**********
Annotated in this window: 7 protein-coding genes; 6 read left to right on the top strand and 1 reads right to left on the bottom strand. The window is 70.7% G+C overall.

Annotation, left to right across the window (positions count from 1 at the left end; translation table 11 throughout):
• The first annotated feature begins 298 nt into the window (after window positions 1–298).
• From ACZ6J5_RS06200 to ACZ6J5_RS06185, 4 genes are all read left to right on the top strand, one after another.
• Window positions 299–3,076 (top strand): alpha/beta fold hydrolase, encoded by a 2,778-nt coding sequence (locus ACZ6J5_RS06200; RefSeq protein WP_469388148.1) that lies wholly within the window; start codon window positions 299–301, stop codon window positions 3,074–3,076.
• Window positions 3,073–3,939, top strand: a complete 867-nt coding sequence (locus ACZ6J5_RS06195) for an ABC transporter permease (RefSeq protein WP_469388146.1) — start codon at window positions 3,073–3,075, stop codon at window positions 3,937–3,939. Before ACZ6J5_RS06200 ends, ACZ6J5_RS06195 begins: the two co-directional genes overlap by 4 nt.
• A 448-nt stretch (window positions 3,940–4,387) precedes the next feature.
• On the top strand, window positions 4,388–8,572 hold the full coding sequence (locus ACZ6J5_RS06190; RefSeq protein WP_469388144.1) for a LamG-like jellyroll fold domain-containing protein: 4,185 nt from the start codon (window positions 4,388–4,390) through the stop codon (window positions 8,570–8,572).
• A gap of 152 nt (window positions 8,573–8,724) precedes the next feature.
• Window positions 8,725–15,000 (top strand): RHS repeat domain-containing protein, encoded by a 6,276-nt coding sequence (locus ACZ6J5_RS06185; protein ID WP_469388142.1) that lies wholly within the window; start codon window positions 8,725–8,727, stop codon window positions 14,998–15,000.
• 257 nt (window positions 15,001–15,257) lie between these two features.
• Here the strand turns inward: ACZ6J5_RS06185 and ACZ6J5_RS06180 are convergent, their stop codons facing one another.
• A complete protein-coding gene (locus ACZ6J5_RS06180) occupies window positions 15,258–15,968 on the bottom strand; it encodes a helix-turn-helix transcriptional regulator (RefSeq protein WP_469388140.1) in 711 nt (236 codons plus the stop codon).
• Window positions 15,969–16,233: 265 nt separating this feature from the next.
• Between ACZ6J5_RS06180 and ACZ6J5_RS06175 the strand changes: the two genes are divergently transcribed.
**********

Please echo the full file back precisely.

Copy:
Annotated in this window: 7 protein-coding genes; 6 read left to right on the top strand and 1 reads right to left on the bottom strand. The window is 70.7% G+C overall.

Annotation, left to right across the window (positions count from 1 at the left end; translation table 11 throughout):
• The first annotated feature begins 298 nt into the window (after window positions 1–298).
• From ACZ6J5_RS06200 to ACZ6J5_RS06185, 4 genes are all read left to right on the top strand, one after another.
• Window positions 299–3,076 (top strand): alpha/beta fold hydrolase, encoded by a 2,778-nt coding sequence (locus ACZ6J5_RS06200; RefSeq protein WP_469388148.1) that lies wholly within the window; start codon window positions 299–301, stop codon window positions 3,074–3,076.
• Window positions 3,073–3,939, top strand: a complete 867-nt coding sequence (locus ACZ6J5_RS06195) for an ABC transporter permease (RefSeq protein WP_469388146.1) — start codon at window positions 3,073–3,075, stop codon at window positions 3,937–3,939. Before ACZ6J5_RS06200 ends, ACZ6J5_RS06195 begins: the two co-directional genes overlap by 4 nt.
• A 448-nt stretch (window positions 3,940–4,387) precedes the next feature.
• On the top strand, window positions 4,388–8,572 hold the full coding sequence (locus ACZ6J5_RS06190; RefSeq protein WP_469388144.1) for a LamG-like jellyroll fold domain-containing protein: 4,185 nt from the start codon (window positions 4,388–4,390) through the stop codon (window positions 8,570–8,572).
• A gap of 152 nt (window positions 8,573–8,724) precedes the next feature.
• Window positions 8,725–15,000 (top strand): RHS repeat domain-containing protein, encoded by a 6,276-nt coding sequence (locus ACZ6J5_RS06185; protein ID WP_469388142.1) that lies wholly within the window; start codon window positions 8,725–8,727, stop codon window positions 14,998–15,000.
• 257 nt (window positions 15,001–15,257) lie between these two features.
• Here the strand turns inward: ACZ6J5_RS06185 and ACZ6J5_RS06180 are convergent, their stop codons facing one another.
• A complete protein-coding gene (locus ACZ6J5_RS06180) occupies window positions 15,258–15,968 on the bottom strand; it encodes a helix-turn-helix transcriptional regulator (RefSeq protein WP_469388140.1) in 711 nt (236 codons plus the stop codon).
• Window positions 15,969–16,233: 265 nt separating this feature from the next.
• Between ACZ6J5_RS06180 and ACZ6J5_RS06175 the strand changes: the two genes are divergently transcribed.